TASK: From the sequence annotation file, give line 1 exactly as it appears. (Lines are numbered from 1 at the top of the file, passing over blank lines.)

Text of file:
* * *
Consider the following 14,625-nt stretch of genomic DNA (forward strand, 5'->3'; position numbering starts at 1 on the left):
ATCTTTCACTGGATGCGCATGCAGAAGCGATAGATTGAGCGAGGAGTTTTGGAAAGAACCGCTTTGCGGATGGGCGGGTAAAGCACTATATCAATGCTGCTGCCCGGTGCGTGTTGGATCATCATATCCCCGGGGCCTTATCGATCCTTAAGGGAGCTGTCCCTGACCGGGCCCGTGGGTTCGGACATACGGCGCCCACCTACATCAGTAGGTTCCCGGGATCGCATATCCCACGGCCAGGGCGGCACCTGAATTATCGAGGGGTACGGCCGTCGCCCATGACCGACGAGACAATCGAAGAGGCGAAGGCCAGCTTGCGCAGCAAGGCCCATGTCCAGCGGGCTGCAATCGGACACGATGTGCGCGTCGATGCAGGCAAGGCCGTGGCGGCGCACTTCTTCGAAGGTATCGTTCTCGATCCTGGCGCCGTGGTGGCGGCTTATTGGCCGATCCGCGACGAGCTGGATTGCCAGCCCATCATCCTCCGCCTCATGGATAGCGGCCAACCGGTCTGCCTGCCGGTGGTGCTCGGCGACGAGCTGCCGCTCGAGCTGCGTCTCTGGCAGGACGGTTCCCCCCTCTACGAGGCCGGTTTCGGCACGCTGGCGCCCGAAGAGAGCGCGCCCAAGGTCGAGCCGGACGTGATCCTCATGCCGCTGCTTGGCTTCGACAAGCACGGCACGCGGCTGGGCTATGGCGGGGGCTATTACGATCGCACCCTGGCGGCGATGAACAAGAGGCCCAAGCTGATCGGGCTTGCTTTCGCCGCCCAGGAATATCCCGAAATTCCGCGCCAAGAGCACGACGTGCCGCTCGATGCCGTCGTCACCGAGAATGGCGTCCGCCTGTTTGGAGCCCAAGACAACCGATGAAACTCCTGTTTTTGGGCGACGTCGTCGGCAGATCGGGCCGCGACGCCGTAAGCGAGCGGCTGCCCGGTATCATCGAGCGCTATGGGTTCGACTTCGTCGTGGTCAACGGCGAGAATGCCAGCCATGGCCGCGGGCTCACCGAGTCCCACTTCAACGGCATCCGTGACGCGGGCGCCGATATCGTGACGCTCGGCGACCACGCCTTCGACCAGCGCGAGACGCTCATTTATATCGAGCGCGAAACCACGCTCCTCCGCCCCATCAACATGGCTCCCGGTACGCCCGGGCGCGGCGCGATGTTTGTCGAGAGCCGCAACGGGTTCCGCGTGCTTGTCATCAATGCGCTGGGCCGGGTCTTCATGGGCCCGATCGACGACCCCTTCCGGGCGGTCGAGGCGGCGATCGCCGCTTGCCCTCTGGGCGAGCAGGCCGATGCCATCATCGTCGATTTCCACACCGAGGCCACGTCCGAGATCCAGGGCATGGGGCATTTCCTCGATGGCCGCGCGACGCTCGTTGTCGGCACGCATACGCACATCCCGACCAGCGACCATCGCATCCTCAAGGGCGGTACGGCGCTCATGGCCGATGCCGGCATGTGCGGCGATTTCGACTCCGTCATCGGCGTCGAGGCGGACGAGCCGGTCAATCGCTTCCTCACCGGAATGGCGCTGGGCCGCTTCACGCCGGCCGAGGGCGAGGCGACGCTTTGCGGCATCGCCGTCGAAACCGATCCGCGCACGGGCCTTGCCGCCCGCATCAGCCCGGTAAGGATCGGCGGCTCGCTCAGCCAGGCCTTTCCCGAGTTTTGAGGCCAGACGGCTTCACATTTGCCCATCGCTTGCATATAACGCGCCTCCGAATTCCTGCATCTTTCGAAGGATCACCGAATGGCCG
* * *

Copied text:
Consider the following 14,625-nt stretch of genomic DNA (forward strand, 5'->3'; position numbering starts at 1 on the left):